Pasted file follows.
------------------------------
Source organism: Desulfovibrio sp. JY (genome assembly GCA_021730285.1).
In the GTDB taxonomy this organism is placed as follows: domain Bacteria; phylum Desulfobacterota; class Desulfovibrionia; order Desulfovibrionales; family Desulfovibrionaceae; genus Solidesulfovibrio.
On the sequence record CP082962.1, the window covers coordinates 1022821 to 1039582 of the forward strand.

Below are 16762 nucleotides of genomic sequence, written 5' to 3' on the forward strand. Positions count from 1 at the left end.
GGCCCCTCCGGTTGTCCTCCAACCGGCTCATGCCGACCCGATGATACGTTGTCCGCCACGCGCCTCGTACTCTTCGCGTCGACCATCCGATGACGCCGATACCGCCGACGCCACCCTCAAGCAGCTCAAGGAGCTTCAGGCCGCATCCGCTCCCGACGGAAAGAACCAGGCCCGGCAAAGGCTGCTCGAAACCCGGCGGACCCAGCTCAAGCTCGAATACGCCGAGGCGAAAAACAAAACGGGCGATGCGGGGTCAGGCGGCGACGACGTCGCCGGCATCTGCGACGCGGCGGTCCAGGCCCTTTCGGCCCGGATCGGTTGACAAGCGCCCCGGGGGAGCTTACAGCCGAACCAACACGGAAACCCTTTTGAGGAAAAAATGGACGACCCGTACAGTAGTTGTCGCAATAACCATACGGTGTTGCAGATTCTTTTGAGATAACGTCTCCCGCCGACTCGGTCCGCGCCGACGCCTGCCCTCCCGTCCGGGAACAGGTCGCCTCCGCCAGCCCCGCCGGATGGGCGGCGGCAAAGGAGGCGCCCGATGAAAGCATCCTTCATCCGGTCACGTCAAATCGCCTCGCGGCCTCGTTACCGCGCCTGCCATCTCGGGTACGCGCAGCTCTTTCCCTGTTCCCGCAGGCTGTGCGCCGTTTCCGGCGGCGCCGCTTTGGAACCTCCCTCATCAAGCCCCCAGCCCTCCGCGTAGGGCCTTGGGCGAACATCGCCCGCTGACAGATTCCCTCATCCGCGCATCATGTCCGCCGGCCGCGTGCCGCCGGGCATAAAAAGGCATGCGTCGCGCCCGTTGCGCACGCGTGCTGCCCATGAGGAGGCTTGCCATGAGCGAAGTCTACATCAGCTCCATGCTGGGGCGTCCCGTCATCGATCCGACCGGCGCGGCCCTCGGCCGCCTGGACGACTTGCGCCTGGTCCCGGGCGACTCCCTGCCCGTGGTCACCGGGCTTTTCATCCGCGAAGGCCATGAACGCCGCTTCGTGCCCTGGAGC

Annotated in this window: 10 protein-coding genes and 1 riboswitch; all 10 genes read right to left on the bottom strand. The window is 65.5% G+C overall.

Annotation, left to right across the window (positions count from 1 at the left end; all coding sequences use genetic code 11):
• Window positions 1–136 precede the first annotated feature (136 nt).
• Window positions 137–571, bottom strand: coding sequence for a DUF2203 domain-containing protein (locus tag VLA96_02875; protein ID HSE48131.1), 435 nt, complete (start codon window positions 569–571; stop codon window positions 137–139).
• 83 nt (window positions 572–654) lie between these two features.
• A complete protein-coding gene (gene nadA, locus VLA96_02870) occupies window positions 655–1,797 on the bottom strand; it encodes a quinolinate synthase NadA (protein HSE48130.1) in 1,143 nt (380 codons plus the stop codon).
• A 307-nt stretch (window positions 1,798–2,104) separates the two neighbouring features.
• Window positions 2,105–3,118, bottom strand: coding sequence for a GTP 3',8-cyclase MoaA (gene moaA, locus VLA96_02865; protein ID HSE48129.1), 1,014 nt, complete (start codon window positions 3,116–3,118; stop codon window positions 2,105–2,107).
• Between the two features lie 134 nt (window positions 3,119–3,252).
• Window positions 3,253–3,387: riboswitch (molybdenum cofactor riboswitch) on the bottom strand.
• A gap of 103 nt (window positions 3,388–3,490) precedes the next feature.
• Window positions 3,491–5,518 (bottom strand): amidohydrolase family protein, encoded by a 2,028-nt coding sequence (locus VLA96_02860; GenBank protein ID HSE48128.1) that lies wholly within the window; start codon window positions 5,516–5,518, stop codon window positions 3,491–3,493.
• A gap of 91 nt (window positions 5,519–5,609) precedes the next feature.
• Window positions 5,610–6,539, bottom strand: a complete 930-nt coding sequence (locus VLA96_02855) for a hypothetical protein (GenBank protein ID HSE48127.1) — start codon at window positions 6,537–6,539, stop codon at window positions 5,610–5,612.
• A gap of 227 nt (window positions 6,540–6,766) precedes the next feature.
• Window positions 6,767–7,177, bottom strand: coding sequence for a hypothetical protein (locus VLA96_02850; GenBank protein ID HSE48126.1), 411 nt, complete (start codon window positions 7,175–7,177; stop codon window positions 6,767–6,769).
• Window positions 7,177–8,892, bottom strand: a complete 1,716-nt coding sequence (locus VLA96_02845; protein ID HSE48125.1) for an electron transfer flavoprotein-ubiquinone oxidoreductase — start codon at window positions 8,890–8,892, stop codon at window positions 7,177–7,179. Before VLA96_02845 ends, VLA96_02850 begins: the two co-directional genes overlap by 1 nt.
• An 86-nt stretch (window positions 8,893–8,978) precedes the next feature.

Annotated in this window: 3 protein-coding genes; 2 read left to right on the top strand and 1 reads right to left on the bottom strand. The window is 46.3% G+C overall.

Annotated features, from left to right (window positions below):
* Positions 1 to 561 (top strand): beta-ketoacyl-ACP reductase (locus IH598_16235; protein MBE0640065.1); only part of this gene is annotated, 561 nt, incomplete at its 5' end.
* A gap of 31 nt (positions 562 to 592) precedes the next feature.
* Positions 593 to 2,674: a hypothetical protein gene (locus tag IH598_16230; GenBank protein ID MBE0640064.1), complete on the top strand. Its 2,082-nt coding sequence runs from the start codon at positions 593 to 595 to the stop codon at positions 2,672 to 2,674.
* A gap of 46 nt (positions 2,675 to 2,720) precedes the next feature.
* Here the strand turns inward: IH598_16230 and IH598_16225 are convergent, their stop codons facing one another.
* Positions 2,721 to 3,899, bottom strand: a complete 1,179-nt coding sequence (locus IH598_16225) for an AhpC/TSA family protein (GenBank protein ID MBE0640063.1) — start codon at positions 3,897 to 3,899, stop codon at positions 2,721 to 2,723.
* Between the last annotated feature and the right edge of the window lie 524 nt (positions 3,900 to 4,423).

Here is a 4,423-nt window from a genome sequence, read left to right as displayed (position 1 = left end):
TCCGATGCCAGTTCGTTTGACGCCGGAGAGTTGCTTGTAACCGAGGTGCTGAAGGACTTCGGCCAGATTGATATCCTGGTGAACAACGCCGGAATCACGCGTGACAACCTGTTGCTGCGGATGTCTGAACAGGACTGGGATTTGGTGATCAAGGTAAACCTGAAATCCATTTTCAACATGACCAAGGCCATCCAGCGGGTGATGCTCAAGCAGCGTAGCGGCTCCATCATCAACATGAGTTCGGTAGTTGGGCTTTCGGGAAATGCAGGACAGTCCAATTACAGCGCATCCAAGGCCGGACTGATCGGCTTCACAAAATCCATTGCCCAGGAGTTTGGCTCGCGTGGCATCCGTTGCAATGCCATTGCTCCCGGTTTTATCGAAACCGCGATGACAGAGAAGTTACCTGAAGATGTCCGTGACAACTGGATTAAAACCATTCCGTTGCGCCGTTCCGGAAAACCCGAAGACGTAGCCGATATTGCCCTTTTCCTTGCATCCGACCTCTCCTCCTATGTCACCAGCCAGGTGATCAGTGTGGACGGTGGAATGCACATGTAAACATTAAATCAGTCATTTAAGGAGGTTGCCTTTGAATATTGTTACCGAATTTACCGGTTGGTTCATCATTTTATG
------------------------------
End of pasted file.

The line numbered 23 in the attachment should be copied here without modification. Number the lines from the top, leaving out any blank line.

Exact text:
• An 86-nt stretch (window positions 8,893–8,978) precedes the next feature.